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Southern US Cities Brace for Historic Flooding

  • Jeff Swicord

Sherry Rose measures the water level in her home as floodwaters slowly rise in Holly Grove, Arkansas, May 10, 2011

Sherry Rose measures the water level in her home as floodwaters slowly rise in Holly Grove, Arkansas, May 10, 2011

The Mississippi River, which runs through the center of the United States and south to New Orleans, is flooding at near record levels. Both large cities and small towns along its banks are struggling to control a torrent of water from spring rain and runoff. In the small town of Vicksburg, Mississippi, some residents are preparing to evacuate.

In the Kings community of North Vicksburg, Mississippi, friends and relatives are helping Joann Parks pack up her worldly possessions. The flood waters in the area have risen a half meter in the last 24 hours. And there is fear they could reach her house within the next week.

“This is one of the higher areas in the Kings community. And like myself and a lot of others, we have homeowners insurance, but we don't have flood insurance because we have never been required to have it because it is not a flood area," said flood victim Joann Parks.


Vicksburg is an old river town where the waters of the mighty Mississippi and Yazoo Rivers meet. Known for its American Civil War history, it is a tourist town.

But heavy spring runoff and higher than average rainfall, hundreds of kilometers up river, have sent a torrent of water south, creating record flooding in five states.

In Vicksburg, the waters are currently 16 meters above flood stage, and will crest at 17.5 meters some time next week. Seventy-year-old Winston Holman has lived here all his life. “I have never seen the river as high as it is right now. And I hope I never see it get this high again. Because, it is hurting a lot of folks around here and a lot of businesses," he said.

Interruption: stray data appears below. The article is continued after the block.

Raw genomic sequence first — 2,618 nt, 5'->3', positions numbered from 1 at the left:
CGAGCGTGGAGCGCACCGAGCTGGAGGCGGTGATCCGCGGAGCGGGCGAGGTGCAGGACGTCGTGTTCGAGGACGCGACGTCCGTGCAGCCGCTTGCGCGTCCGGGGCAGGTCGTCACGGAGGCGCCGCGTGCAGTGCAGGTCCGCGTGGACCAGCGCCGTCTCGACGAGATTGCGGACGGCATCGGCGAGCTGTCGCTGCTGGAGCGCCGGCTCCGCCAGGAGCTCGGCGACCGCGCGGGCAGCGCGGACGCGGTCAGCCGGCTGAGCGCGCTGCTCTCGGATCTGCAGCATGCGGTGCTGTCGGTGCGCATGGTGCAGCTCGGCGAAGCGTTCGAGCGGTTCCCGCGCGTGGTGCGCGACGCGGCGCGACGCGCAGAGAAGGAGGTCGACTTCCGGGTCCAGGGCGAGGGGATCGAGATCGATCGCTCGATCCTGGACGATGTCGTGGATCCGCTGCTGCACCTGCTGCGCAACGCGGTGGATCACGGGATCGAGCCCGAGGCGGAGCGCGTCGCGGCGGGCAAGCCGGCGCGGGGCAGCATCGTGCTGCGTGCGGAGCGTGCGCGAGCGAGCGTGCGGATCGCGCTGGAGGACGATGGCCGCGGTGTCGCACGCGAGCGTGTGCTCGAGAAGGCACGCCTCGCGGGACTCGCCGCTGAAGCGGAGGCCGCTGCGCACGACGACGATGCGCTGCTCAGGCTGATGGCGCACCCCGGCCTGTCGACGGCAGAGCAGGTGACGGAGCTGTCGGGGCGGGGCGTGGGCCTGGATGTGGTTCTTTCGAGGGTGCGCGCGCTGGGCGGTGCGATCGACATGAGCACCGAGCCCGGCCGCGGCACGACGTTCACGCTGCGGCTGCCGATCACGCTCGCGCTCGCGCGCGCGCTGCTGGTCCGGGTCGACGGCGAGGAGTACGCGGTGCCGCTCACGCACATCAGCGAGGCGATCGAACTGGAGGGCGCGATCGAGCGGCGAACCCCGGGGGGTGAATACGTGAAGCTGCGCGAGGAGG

The flooding is primarily in an industrial area south of downtown and in residential areas like the Kings community. Officials estimate the waters will flood 1,000 homes in the area.

Sixty-year-old Pop McDonald's house already has a meter of water in it. This is the second time he has been flooded out, but he says he will return when the waters recede. “I'm looking at least a couple of months. You now see how much damage it did, and how much repairs I got to have on it," he said.

Today is Joann Park's 61st birthday. She has lived in this house since she was 14 years old. This is the first time she has had to leave. There are many memories she holds dear, and deciding what to leave behind is painful. “It is just a lot of things that have got to go. Some of the things have got to go, some of the thing I don't know where we are going to store it. It's just hard, I know there is a lot of things we are not going to be able to save," he said.

Her brother has been helping to load a large moving truck loaned to her by a friend. Leaving is hard. But staying has not been easy either. “We have nightmares going to bed at night not knowing whether the water done traveled and it is in the yard or something," she said.

Joann says she will be out of this house within a few days, and doesn't know if she will return. She told us the one good thing from this experience is it has brought her closer to family and friends. She and her daughter will live with her best friend for a while, and wait for the floodwaters to rise and fall.

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